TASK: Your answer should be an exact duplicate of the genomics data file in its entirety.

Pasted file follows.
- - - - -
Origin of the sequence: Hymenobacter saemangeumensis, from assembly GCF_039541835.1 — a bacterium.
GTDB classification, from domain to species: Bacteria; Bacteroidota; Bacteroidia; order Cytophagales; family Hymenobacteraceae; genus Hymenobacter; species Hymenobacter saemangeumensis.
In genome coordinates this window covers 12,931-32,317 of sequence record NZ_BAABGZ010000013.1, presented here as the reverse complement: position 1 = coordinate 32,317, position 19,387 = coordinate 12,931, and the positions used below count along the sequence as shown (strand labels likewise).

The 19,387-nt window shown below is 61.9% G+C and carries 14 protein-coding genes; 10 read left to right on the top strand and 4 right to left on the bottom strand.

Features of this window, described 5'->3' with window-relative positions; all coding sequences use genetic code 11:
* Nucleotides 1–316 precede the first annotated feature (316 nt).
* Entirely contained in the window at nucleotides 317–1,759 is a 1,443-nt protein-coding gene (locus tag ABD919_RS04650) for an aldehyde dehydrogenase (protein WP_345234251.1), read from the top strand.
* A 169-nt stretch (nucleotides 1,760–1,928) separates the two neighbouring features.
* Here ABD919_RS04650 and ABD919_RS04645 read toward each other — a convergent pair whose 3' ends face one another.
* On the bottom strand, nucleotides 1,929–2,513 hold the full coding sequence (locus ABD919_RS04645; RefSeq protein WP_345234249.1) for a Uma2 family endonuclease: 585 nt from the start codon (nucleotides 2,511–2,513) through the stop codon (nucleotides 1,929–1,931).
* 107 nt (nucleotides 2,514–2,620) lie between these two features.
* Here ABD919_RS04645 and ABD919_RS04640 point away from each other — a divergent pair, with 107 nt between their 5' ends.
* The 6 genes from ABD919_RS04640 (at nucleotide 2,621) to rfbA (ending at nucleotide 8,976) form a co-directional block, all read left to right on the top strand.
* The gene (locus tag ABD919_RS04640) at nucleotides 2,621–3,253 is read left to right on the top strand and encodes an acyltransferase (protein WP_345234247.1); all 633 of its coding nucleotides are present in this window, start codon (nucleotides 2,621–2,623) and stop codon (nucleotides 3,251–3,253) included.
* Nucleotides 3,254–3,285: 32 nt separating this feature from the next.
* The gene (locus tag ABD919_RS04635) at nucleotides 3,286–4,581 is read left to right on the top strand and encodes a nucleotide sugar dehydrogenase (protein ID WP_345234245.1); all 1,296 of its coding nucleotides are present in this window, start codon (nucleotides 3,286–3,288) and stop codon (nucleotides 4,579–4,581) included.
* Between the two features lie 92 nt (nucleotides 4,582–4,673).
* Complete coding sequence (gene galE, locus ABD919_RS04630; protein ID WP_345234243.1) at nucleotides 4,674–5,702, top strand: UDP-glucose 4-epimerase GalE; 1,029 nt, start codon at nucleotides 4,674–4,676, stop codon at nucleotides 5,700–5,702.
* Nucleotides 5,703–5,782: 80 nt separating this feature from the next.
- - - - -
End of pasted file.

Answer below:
Origin of the sequence: Hymenobacter saemangeumensis, from assembly GCF_039541835.1 — a bacterium.
GTDB classification, from domain to species: Bacteria; Bacteroidota; Bacteroidia; order Cytophagales; family Hymenobacteraceae; genus Hymenobacter; species Hymenobacter saemangeumensis.
In genome coordinates this window covers 12,931-32,317 of sequence record NZ_BAABGZ010000013.1, presented here as the reverse complement: position 1 = coordinate 32,317, position 19,387 = coordinate 12,931, and the positions used below count along the sequence as shown (strand labels likewise).

The 19,387-nt window shown below is 61.9% G+C and carries 14 protein-coding genes; 10 read left to right on the top strand and 4 right to left on the bottom strand.

Features of this window, described 5'->3' with window-relative positions; all coding sequences use genetic code 11:
* Nucleotides 1–316 precede the first annotated feature (316 nt).
* Entirely contained in the window at nucleotides 317–1,759 is a 1,443-nt protein-coding gene (locus tag ABD919_RS04650) for an aldehyde dehydrogenase (protein WP_345234251.1), read from the top strand.
* A 169-nt stretch (nucleotides 1,760–1,928) separates the two neighbouring features.
* Here ABD919_RS04650 and ABD919_RS04645 read toward each other — a convergent pair whose 3' ends face one another.
* On the bottom strand, nucleotides 1,929–2,513 hold the full coding sequence (locus ABD919_RS04645; RefSeq protein WP_345234249.1) for a Uma2 family endonuclease: 585 nt from the start codon (nucleotides 2,511–2,513) through the stop codon (nucleotides 1,929–1,931).
* 107 nt (nucleotides 2,514–2,620) lie between these two features.
* Here ABD919_RS04645 and ABD919_RS04640 point away from each other — a divergent pair, with 107 nt between their 5' ends.
* The 6 genes from ABD919_RS04640 (at nucleotide 2,621) to rfbA (ending at nucleotide 8,976) form a co-directional block, all read left to right on the top strand.
* The gene (locus tag ABD919_RS04640) at nucleotides 2,621–3,253 is read left to right on the top strand and encodes an acyltransferase (protein WP_345234247.1); all 633 of its coding nucleotides are present in this window, start codon (nucleotides 2,621–2,623) and stop codon (nucleotides 3,251–3,253) included.
* Nucleotides 3,254–3,285: 32 nt separating this feature from the next.
* The gene (locus tag ABD919_RS04635) at nucleotides 3,286–4,581 is read left to right on the top strand and encodes a nucleotide sugar dehydrogenase (protein ID WP_345234245.1); all 1,296 of its coding nucleotides are present in this window, start codon (nucleotides 3,286–3,288) and stop codon (nucleotides 4,579–4,581) included.
* Between the two features lie 92 nt (nucleotides 4,582–4,673).
* Complete coding sequence (gene galE, locus ABD919_RS04630; protein ID WP_345234243.1) at nucleotides 4,674–5,702, top strand: UDP-glucose 4-epimerase GalE; 1,029 nt, start codon at nucleotides 4,674–4,676, stop codon at nucleotides 5,700–5,702.
* Nucleotides 5,703–5,782: 80 nt separating this feature from the next.